2. Turning to the present, Mr. Fleming said that the question of bunkering of ships in Vancouver carrying Canadian grain to China was a very important issue. He was thankful that this had not yet become a matter of public knowledge since there could be no question of the Canadian public reaction to this problem. If the difficulty in bunkering ships in Vancouver became public it would stir Canadian feelings in the deepest sense and would lend colour to the opinion widely held in Canada about the danger of allowing large segments of Canadian industry to be owned abroad. Mr. Fleming made clear that the question of bunkering went well beyond a private corporate decision. He drew attention to the fact that Canadians already found it difficult to accept that private corporations abroad make decisions concerning Canadian subsidiaries in the fields of equity ownership, exports, research, employment, etc. which in some cases were not in the Canadian national interest. However, the application of FAC regulations to Canadian subsidiaries added a new dimension to this problem since these were actions of the Government of the United States, the country from which most foreign investment in Canada had come. Mr. Fleming said that Canadians were not a volatile people and that public opinion does not respond too quickly in Canada. However, he emphasized that on this question of extra territorial regulation by the United States involving the marketing operations of Canadian firms, he could not imagine a more serious problem. Mr. Fleming said that he hoped that this frank statement of the Canadian position would be kept in mind and that in any plans which the United States might develop to apply foreign assets control regulations in any quarter of the world that, in the interests of harmony between Canada and the United States, the United States would avoid any action that could trigger the type of Canadian reaction which he had outlined.
  3. Mr. Hamilton, the Minister of Agriculture, pointed out that he, as the Minister most closely concerned with the sale of wheat to China, was particularly perturbed about the question of bunkering of ships in Vancouver. He said that he felt he was sitting on top of a volcano and if the difficulties about bunkering became public he was sure that there would be the most severe Canadian reaction. He emphasized the general concern of Canadians about their independence and pointed out that there were a number of cases in the agricultural field where the impact of foreign assets control regulations was apparent. He described how several companies in the grain trade representing about 60% of the total private grain trade in Canada are affiliates of United States firms and have therefore not participated in the present trade in wheat with China. He also pointed out that Robin Hood Flour Mills, a leading Canadian flour miller, had, because it was an American subsidiary, enquired about the application of foreign assets control to its parent company in relation to sales of flour to China. This firm had been told that because there were Canadian owned flour mills available to do this business they would not be permitted to engage in this trade. Turning to bunkering, Mr. Hamilton said that he could not exaggerate the reaction if the Imperial Oil Company, a company considered to be a Canadian company by all Canadians were ever pointed out publicly as refusing to bunker ships with Canadian oil, the ships carrying Canadian products being exported as part of normal Canadian business. He said that Canadians wanted fair treatment as partners and recognition of their independence by the United States. The intrusion of foreign assets control regulations into the affairs of Canadian firms was not acceptable.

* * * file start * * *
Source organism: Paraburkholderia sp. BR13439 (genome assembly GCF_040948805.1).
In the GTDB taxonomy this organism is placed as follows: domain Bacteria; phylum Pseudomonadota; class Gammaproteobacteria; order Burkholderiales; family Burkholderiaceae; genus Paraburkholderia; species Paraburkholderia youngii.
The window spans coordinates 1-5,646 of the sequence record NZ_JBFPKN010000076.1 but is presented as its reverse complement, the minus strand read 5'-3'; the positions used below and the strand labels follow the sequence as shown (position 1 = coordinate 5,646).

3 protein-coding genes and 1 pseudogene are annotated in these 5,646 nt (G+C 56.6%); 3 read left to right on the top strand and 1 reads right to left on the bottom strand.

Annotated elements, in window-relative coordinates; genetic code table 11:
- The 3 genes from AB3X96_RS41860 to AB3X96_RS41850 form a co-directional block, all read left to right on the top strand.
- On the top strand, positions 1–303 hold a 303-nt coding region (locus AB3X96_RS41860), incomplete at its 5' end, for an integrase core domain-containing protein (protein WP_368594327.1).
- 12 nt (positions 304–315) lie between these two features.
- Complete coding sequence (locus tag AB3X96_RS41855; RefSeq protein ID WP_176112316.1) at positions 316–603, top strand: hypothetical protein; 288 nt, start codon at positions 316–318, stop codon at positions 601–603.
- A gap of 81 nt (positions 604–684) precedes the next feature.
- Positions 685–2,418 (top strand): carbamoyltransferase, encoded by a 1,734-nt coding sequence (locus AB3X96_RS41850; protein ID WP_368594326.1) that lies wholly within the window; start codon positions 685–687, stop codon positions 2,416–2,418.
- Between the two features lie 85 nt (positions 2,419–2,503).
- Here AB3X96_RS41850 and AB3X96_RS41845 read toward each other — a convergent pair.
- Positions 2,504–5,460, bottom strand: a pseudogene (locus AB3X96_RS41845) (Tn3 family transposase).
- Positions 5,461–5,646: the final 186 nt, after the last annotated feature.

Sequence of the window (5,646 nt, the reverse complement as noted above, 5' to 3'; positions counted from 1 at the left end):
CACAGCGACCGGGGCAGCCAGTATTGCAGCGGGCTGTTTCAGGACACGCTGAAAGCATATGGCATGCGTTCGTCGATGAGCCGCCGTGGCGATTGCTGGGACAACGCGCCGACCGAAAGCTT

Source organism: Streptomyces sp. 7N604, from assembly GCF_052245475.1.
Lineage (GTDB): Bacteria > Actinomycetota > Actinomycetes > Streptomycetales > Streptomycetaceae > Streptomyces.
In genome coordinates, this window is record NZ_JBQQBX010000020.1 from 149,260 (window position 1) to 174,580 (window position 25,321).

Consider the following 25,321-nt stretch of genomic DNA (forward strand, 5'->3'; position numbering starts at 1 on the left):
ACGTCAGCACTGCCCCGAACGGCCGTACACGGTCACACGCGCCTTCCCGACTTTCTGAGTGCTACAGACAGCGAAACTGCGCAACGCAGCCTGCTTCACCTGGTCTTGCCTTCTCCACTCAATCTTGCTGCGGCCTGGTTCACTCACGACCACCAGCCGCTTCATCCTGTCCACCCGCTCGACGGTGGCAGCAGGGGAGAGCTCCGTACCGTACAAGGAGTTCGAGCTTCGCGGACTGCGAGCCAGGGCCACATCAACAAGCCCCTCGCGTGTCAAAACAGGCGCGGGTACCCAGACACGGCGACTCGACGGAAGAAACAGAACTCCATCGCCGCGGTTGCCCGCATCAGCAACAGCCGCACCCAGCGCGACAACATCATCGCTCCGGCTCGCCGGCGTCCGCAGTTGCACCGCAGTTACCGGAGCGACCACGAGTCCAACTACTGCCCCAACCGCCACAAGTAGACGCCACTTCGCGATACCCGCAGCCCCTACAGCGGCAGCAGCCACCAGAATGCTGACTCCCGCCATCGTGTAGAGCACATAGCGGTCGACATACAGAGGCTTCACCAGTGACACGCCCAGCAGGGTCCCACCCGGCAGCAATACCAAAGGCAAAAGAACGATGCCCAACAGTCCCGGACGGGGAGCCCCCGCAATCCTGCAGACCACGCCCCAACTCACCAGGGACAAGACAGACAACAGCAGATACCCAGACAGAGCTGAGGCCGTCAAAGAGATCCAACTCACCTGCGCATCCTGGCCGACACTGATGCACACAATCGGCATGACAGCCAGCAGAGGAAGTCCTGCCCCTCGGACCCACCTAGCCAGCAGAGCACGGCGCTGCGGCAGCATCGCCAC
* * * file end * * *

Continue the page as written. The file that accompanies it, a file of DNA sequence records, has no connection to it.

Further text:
4. Mr. Ball thanking Mr. Fleming and Mr. Hamilton for the frankness and vigour with which they had put the Canadian position on this question. Mr. Ball said that he knew that the Prime Minister, Mr. Diefenbaker, had discussed this question with President Kennedy during his recent visit to Washington. He promised that the United States authorities would give the most careful consideration to the points made by Canadian Ministers.
  5. Mr. Fowler, Under-Secretary of the Treasury, said that he would like to comment on the procedures which might be adopted to meet this problem. He began by saying that foreign assets control regulations were administered under the powers given the Administration under the Trading With the Enemy Act. The very designation of this Act gave an indication of the strong feelings involved in the United States on this question. He said that the foreign assets control regulations were in no sense designed to control the day-to-day trading and operations of United States companies abroad. They were confined to one narrow aspect. Since 1958 the United States authorities had been aware of the difficulty which had arisen with respect to subsidiaries in Canada of United States firms. The United States had been trying, and would continue to try, to find ways and means to avoid the creation of issues between Canada and the United States or of offending Canadian sensibilities, while at the same time not compromising a legal principle which the United States authorities felt necessary to safeguard the operation of the Trading With the Enemy Act in future. This Act and accompanying regulations had been important in World War II and such controls do have some potential for application to United States corporations in their overseas operations.